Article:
Act II, Scene 1 & 2

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Act II, Scene 1 Rome. Before the Palace.

Enter AARON

 

AARON Now climbeth Tamora Olympus' top,
Safe out of fortune's shot; and sits aloft,
Secure of thunder's crack or lightning flash;
Advanced above pale envy's threatening reach.
As when the golden sun salutes the morn,
And, having gilt the ocean with his beams,
Gallops the zodiac in his glistering coach,
And overlooks the highest-peering hills;
So Tamora:
Upon her wit doth earthly honour wait,
And virtue stoops and trembles at her frown.
Then, Aaron, arm thy heart, and fit thy thoughts,
To mount aloft with thy imperial mistress,
And mount her pitch, whom thou in triumph long
Hast prisoner held, fetter'd in amorous chains
And faster bound to Aaron's charming eyes
Than is Prometheus tied to Caucasus.
Away with slavish weeds and servile thoughts!
I will be bright, and shine in pearl and gold,
To wait upon this new-made empress.
To wait, said I? to wanton with this queen,
This goddess, this Semiramis, this nymph,
This siren, that will charm Rome's Saturnine,
And see his shipwreck and his commonweal's.
Holloa! what storm is this?
  [Enter DEMETRIUS and CHIRON, braving]
DEMETRIUS Chiron, thy years want wit, thy wit wants edge,
And manners, to intrude where I am graced;
And may, for aught thou know'st, affected be.
CHIRON Demetrius, thou dost over-ween in all;
And so in this, to bear me down with braves.
'Tis not the difference of a year or two
Makes me less gracious or thee more fortunate:
I am as able and as fit as thou
To serve, and to deserve my mistress' grace;
And that my sword upon thee shall approve,
And plead my passions for Lavinia's love.
AARON [Aside] Clubs, clubs! these lovers will not keep
the peace.
DEMETRIUS Why, boy, although our mother, unadvised,
Gave you a dancing-rapier by your side,
Are you so desperate grown, to threat your friends?
Go to; have your lath glued within your sheath
Till you know better how to handle it.
CHIRON Meanwhile, sir, with the little skill I have,
Full well shalt thou perceive how much I dare.
DEMETRIUS Ay, boy, grow ye so brave?
  [They draw]
AARON [Coming forward] Why, how now, lords!
So near the emperor's palace dare you draw,
And maintain such a quarrel openly?
Full well I wot the ground of all this grudge:
I would not for a million of gold
The cause were known to them it most concerns;
Nor would your noble mother for much more
Be so dishonour'd in the court of Rome.
For shame, put up.
DEMETRIUS Not I, till I have sheathed
My rapier in his bosom and withal
Thrust these reproachful speeches down his throat
That he hath breathed in my dishonour here.
CHIRON For that I am prepared and full resolved.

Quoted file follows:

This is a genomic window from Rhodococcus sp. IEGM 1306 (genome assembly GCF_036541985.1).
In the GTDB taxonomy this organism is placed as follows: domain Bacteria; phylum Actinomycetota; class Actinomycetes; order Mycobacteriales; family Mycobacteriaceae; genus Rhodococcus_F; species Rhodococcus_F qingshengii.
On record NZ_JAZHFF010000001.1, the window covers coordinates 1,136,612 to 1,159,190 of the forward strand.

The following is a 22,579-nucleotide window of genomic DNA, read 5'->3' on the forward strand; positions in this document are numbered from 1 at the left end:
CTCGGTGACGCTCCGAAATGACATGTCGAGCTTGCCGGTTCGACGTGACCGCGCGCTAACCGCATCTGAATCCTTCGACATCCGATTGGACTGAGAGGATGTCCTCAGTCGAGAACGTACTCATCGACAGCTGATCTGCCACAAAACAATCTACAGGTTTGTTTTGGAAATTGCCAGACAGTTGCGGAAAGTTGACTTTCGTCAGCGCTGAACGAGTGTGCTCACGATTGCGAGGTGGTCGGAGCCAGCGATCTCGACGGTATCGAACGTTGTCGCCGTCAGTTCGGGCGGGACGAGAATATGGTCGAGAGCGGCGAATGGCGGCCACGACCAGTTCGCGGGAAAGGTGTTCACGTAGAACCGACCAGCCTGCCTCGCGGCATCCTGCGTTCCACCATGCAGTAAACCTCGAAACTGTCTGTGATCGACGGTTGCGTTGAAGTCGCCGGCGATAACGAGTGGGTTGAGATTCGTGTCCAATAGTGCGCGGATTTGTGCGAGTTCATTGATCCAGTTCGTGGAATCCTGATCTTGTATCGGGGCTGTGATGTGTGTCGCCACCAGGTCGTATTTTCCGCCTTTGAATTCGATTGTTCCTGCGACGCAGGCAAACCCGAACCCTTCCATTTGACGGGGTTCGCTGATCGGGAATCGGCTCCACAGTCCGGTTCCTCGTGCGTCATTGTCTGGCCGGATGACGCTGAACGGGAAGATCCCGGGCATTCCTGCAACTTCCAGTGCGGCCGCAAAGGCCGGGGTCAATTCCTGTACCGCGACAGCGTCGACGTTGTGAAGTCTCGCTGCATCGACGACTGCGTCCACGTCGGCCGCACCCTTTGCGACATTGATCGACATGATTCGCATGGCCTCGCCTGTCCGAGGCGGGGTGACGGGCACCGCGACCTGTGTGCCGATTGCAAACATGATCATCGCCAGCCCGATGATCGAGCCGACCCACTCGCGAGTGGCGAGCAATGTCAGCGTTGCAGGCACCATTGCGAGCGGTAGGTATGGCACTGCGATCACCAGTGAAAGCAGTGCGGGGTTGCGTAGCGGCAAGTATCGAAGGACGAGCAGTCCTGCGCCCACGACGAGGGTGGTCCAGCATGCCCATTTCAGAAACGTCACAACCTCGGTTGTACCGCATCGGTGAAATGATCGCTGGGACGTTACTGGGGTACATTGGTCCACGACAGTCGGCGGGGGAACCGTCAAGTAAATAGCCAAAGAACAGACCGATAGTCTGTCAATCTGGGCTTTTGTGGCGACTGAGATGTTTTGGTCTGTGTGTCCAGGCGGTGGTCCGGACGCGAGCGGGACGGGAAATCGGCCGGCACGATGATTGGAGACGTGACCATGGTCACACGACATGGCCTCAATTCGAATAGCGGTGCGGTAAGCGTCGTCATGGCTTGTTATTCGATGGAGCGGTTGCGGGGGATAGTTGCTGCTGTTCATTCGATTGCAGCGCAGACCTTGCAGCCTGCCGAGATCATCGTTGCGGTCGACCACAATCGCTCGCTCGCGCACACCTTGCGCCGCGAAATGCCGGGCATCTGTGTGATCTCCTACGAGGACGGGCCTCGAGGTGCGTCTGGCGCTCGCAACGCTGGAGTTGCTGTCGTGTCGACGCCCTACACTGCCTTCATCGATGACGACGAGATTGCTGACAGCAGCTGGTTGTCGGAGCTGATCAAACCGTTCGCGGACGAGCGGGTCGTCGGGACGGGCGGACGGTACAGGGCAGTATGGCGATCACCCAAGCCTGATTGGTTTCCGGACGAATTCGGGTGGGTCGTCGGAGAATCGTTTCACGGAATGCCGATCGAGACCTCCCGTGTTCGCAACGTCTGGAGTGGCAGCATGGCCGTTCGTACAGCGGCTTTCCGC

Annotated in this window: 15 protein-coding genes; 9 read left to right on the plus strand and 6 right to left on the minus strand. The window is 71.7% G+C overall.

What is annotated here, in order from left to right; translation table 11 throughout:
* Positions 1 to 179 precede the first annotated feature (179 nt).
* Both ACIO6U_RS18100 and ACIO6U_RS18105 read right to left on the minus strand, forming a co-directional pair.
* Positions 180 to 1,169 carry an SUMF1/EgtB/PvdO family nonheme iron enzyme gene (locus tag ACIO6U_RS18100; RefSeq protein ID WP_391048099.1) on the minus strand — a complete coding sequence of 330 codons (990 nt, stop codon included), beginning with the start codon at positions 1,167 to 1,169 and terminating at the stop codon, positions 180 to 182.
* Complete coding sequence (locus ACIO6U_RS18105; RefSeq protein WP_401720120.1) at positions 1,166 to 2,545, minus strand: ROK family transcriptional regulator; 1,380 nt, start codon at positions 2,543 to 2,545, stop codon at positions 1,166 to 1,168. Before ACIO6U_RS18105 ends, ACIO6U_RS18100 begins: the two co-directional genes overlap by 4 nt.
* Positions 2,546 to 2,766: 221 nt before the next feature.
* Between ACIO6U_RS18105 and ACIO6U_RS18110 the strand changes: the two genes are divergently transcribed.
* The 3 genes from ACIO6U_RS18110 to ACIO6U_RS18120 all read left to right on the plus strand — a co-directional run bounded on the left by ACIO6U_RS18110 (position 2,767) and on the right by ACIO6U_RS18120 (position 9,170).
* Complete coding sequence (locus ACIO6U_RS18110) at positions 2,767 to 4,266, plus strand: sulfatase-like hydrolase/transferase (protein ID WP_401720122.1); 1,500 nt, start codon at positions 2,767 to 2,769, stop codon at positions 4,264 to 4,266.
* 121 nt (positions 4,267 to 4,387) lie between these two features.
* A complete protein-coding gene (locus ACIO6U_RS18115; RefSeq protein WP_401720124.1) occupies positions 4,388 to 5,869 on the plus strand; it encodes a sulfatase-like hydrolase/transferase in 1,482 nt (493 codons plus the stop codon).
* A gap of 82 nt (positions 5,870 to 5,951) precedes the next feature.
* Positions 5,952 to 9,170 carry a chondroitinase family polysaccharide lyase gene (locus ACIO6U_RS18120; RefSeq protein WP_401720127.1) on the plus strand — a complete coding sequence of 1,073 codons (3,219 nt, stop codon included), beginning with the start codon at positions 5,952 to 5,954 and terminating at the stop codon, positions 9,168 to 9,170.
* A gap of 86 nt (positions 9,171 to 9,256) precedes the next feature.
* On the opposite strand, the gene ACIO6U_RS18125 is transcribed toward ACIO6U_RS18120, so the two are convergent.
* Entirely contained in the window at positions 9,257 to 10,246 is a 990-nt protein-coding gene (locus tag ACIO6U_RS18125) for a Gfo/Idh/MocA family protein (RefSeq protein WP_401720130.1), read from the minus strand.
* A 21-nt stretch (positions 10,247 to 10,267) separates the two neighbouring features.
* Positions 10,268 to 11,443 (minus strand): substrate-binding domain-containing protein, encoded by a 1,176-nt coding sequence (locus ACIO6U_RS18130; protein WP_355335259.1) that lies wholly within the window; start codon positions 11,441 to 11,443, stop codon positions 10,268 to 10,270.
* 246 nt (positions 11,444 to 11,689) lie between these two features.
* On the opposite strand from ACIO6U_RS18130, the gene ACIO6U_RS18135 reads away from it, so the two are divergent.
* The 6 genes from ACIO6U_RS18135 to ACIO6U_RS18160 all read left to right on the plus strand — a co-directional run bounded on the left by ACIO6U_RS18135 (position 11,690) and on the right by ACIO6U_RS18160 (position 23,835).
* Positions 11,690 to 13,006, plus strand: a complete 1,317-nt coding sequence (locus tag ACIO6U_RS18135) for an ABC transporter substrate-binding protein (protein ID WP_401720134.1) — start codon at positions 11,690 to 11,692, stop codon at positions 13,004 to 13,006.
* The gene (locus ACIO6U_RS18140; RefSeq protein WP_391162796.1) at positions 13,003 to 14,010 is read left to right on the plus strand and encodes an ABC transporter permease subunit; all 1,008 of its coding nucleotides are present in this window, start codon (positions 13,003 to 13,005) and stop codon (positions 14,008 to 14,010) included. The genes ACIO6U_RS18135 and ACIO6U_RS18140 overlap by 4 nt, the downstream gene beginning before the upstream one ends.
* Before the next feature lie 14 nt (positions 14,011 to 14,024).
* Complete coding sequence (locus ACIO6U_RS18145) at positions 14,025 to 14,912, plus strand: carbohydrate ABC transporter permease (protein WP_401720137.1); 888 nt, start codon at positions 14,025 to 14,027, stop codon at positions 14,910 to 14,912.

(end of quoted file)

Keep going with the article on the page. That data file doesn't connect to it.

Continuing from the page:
Foul-spoken coward, that thunder'st with thy tongue,
And with thy weapon nothing darest perform!
AARON Away, I say!
Now, by the gods that warlike Goths adore,
This petty brabble will undo us all.
Why, lords, and think you not how dangerous
It is to jet upon a prince's right?
What, is Lavinia then become so loose,
Or Bassianus so degenerate,
That for her love such quarrels may be broach'd
Without controlment, justice, or revenge?
Young lords, beware! and should the empress know
This discord's ground, the music would not please.
CHIRON I care not, I, knew she and all the world:
I love Lavinia more than all the world.
DEMETRIUS Youngling, learn thou to make some meaner choice:
Lavinia is thine elder brother's hope.
AARON Why, are ye mad? or know ye not, in Rome
How furious and impatient they be,
And cannot brook competitors in love?
I tell you, lords, you do but plot your deaths
By this device.
CHIRON Aaron, a thousand deaths
Would I propose to achieve her whom I love.
AARON To achieve her! how?
DEMETRIUS Why makest thou it so strange?
She is a woman, therefore may be woo'd;
She is a woman, therefore may be won;
She is Lavinia, therefore must be loved.
What, man! more water glideth by the mill
Than wots the miller of; and easy it is
Of a cut loaf to steal a shive, we know:
Though Bassianus be the emperor's brother.
Better than he have worn Vulcan's badge.
AARON [Aside] Ay, and as good as Saturninus may.
DEMETRIUS Then why should he despair that knows to court it
With words, fair looks and liberality?
What, hast not thou full often struck a doe,
And borne her cleanly by the keeper's nose?
AARON Why, then, it seems, some certain snatch or so
Would serve your turns.
CHIRON Ay, so the turn were served.
DEMETRIUS Aaron, thou hast hit it.
AARON Would you had hit it too!
Then should not we be tired with this ado.
Why, hark ye, hark ye! and are you such fools